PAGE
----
The Hurston/Wright Foundation Legacy Award

This week I make my journey to D.C. for the Hurston/Wright Foundation’s Writer’s Week. Before I depart, I wanted to leave you all with a little information about the fiction authors who have been nominated for their Legacy Award. There are actually a total of 18 authors who were nominated for awards in categories which also include poetry and non-fiction. Learn more…

As I depart, I present you with this year’s fiction nominees, along with summaries of their books. Based on this list, I hope someone finds a new novel that sparks their interest. Surprisingly, I’ve only heard of two of these authors and am only familiar with one of these books. Shame on me, right?

Fiction Nominees

Dominion by Calvin Baker– Dominion tells the story of the Merian family who, at the close of the seventeenth century, settle in the wilderness of the Carolinas. Jasper is the patriarch, freed from bondage, who manages against all odds to build a thriving estate with his new wife and two sons — one enslaved, the other free. For one hundred years, the Merian family struggles against the natural (and occasionally supernatural) world, colonial politics, the injustices of slavery, the Revolutionary War and questions of fidelity and the heart. Footed in both myth and modernity, Calvin Baker crafts a rich, intricate and moving novel, with meditations on God, responsibility, and familial legacies. While masterfully incorporating elements of the world’s oldest and greatest stories, the end result is a bold contemplation of the origins of America.

All Aunt Hagar’s Children by Edward P. JonesEdward P. Jones, a prodigy of the short story, returns to the form that first won him praise in this new collection of stories, All Aunt Hagar’s Children. Here he turns an unflinching eye to the men, women, and children caught between the old ways of the South and the temptations that await them in the city, people who in Jones’s masterful hands emerge as fully human and morally complex. With the legacy of slavery just a stone’s throw behind them and the future uncertain, Jones’s cornucopia of characters will haunt readers for years to come.

Nowhere Is a Place by Bernice McFadden In Nowhere Is a Place, [Bernice McFadden] spins a fully realized and memorable portrait of a young woman on a journey of self-discovery. Sherry has struggled all her life to understand who she is, where she comes from, and, most importantly, why her mother slapped her cheek one summer afternoon. The incident has haunted Sherry, and it causes her to dig into her family’s past. Like many family histories, it is fractured and stubbornly reluctant to reveal its secrets; but Sherry is determined to know the full story. In just a few days’ time her extended family will gather for a reunion, and Sherry sets off across the country with her mother, Dumpling, to join them. What Sherry and Dumpling find on their trip is far more important than a scenic site here and there- it is the assorted pieces of their family’s past. Pulled together, they reveal a history of amazing survival and abundant joy.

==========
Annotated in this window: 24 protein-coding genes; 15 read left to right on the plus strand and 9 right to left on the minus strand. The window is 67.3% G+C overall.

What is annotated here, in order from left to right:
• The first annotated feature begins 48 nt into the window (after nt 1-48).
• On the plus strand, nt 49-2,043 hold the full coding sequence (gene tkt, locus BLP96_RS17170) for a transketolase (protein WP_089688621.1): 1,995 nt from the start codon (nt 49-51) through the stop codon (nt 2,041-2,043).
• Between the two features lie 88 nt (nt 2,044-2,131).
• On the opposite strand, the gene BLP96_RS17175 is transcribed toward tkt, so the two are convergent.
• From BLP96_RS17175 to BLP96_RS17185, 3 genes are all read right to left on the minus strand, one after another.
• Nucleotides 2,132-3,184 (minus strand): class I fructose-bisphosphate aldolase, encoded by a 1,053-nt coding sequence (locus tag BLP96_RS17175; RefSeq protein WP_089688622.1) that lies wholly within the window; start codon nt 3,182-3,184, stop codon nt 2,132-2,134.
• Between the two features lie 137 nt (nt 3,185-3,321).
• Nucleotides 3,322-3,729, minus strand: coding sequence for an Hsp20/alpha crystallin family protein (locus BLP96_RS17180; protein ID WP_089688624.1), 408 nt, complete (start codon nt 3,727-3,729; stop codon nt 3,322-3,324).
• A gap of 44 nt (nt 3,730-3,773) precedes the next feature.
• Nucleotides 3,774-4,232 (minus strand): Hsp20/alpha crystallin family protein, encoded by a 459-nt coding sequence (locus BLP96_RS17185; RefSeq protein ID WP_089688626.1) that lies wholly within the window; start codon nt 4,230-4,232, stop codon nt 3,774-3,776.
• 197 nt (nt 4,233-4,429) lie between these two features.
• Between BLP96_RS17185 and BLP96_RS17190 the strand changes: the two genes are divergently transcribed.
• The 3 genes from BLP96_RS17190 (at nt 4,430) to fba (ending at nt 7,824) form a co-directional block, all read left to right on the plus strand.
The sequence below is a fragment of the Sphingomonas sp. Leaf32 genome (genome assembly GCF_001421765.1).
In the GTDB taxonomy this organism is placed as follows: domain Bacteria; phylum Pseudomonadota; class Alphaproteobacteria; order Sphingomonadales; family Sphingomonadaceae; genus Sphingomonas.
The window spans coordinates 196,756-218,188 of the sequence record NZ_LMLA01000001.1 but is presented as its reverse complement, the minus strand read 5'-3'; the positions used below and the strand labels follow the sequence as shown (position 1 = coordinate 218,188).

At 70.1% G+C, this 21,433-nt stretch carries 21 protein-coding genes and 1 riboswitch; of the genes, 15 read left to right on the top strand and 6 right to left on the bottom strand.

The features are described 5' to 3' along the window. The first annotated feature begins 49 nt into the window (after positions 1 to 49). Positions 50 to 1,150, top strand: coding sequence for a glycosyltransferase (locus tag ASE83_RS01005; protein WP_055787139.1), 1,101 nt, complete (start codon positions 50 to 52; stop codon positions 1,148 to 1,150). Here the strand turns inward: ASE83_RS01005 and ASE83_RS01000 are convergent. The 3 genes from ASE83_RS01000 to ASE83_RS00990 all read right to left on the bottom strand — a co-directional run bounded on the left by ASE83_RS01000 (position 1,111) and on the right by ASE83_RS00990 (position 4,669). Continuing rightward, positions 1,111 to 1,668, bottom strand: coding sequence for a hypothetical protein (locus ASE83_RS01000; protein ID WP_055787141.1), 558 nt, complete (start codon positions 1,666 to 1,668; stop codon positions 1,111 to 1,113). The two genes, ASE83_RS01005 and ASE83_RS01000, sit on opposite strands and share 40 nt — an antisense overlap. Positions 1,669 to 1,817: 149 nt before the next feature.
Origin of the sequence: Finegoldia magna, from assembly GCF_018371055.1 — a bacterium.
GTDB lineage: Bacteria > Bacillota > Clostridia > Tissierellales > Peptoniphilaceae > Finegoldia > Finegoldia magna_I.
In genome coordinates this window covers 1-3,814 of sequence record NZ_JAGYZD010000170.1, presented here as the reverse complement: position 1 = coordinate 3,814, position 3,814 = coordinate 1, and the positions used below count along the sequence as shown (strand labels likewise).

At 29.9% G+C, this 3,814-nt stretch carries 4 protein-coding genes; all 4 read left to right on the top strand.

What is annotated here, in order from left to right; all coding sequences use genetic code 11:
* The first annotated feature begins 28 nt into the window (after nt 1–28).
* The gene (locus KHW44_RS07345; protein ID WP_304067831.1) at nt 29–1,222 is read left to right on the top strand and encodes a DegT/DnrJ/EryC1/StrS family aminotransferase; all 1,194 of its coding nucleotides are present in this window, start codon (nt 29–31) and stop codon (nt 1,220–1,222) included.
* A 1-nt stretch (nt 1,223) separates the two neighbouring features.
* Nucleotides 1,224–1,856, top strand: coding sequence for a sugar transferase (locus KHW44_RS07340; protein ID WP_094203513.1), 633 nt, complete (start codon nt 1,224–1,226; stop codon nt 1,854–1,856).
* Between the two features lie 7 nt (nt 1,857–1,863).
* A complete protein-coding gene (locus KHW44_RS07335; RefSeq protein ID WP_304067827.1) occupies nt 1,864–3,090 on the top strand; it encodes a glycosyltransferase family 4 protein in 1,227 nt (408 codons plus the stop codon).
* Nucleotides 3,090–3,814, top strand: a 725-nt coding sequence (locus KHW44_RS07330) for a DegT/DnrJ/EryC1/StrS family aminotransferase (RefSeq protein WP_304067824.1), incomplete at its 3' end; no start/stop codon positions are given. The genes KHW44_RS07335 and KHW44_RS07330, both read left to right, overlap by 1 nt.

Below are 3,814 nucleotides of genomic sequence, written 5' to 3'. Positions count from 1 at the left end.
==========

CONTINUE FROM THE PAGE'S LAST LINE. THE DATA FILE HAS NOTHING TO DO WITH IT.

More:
Jump at the Sun by Kim McLarinGrace Jefferson is an educated and accomplished modern woman, a child of the Civil Rights dream, and she knows it well. But after a series of rattling personal transitions, she finds herself in a new house in a new city and in a new career for which she feels dangerously unsuited: a stay-at-home mom. Caught between the only two models of mothering she has ever known — a sharecropping grandmother who abandoned her children to save herself and a mother who sacrificed all to save her kids — Grace struggles to embrace her new role, hoping to find a middle ground. But as the days pass and the pressures mount, Grace begins to catch herself in small acts of abandonment — speeding up on neighborhood walks, closing doors with the children on one side and her on the other — that she fears may foretell a future she is powerless to prevent. Or perhaps it’s a future she secretly seeks. Finish this summary…